Active and passive voices
1. Farmers in East Java plant teak (Tectona grandis).
2. Agroforestry and its benefit to farmers in Jambi are being studied by scientists.
3. Iron wood (Eusideroxylon zwagerii) are grown by the Department of Forestry in Senami restricted area.
4. Root disease attacked my tomato plants.
5. Flood destroys forty percent of rice field in Jambi.
6. A total production loss of approximately 2 billions rupiah had been caused by the CVPD disease in 2000.
7. Pesticide contaminates water in our area.
8. Forestry Department will be opened by the Agricultural Faculty Unja next year.
9. Coconut oil has been exported to China since 1998 by farmers in Tanjung Jabung.
10. During harvest time, rice in the rice field are eaten by birds.
Crop Protection Using Chemical Dusts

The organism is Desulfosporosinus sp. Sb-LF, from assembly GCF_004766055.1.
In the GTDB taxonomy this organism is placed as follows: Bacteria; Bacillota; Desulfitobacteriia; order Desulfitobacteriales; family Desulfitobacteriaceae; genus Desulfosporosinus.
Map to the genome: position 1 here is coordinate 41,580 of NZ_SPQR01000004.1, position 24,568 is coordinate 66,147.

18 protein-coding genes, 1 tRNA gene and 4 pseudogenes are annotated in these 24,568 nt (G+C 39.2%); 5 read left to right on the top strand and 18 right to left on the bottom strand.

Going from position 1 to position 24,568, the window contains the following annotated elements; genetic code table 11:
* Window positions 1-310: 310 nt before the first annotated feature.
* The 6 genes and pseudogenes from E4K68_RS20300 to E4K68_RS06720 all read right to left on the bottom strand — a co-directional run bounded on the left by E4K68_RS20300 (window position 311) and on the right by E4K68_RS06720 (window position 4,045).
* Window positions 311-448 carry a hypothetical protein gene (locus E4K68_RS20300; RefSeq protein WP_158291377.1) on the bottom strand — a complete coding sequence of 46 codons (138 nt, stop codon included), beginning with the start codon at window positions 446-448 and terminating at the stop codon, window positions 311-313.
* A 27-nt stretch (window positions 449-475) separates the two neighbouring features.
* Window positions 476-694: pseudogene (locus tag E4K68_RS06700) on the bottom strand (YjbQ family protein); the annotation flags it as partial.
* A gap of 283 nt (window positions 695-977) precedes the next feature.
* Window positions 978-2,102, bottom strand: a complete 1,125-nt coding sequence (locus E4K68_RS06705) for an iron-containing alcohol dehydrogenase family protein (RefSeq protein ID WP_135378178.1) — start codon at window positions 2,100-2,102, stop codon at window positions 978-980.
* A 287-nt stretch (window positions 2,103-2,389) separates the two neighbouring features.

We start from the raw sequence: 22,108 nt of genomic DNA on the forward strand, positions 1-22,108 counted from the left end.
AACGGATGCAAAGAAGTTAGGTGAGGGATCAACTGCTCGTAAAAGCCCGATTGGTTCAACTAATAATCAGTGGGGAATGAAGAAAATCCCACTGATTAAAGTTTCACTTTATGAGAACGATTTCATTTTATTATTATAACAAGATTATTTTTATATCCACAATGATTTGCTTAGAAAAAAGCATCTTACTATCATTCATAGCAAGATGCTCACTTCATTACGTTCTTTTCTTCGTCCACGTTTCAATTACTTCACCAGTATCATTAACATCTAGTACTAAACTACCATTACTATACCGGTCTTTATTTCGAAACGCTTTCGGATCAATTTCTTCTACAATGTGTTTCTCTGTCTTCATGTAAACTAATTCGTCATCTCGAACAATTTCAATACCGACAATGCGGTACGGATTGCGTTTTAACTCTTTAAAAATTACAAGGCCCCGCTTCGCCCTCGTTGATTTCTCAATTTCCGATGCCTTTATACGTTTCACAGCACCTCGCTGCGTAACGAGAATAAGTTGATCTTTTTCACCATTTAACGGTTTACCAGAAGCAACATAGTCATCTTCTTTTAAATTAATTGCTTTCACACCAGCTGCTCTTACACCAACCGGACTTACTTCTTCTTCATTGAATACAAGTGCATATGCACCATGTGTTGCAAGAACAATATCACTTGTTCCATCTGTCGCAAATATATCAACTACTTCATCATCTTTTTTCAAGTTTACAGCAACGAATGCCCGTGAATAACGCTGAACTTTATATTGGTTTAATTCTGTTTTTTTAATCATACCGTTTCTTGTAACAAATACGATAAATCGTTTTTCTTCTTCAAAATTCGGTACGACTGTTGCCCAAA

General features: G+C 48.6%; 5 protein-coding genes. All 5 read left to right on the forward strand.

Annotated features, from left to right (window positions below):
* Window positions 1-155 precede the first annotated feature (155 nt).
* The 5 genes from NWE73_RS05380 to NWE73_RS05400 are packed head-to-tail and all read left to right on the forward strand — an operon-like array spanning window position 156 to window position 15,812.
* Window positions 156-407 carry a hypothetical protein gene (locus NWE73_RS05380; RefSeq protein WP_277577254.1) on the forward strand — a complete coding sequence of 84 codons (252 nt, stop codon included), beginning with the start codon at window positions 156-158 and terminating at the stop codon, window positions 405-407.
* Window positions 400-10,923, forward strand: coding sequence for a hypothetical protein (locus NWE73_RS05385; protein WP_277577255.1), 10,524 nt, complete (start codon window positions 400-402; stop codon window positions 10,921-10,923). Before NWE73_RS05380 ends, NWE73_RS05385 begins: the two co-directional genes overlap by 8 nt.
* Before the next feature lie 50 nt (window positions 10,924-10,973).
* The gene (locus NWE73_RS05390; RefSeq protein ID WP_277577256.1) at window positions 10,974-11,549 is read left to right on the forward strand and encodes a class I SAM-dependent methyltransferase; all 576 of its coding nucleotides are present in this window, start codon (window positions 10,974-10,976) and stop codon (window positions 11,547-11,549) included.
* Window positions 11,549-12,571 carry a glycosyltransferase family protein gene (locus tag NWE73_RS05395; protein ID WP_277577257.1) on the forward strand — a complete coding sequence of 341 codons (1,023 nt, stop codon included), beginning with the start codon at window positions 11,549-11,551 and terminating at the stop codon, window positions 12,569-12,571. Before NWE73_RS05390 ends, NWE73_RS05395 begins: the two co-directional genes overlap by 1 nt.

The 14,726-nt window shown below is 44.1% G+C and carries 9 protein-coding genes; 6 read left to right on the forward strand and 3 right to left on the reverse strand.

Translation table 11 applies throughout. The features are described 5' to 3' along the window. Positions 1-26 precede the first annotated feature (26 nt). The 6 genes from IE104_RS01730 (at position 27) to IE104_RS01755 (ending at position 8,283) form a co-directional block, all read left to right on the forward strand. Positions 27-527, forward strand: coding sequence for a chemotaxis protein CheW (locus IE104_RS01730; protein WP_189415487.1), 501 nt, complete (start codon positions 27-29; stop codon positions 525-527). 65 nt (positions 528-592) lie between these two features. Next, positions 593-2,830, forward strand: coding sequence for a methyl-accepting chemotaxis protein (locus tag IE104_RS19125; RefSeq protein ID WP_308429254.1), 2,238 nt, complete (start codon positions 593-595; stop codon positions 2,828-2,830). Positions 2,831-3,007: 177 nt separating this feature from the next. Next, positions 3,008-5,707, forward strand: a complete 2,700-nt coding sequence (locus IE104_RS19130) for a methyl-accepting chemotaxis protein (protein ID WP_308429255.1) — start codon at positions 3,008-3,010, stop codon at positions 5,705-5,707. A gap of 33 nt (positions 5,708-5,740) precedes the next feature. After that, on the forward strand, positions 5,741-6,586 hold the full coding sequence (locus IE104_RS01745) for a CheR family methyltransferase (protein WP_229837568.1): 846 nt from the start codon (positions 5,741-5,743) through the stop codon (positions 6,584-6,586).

The problem of applying chemicals for crop protection is greater than of spreading fertilizers. This is because a very small amount of active ingredient has to be applied to a large crop area, often to a particular part of the plant where it can be most effective. These active materials are formulated for application in a number of ways. However, dusting is the method which will be discussed in this passage. In dusting, the finely ground active ingredient, is blended down with a local filler such as a talc or clay to give a dust, usually containing 2 – 4% of active ingredient. This can be applied to the crops by hand dusters, tractor drawn dusters that blow the dust out through a boom, aircraft, or by drift dusting. The characteristics of the finished blended dust should be determined by the method of application. However, in the tropical area such as Indonesia, there is a limited choice of fillers.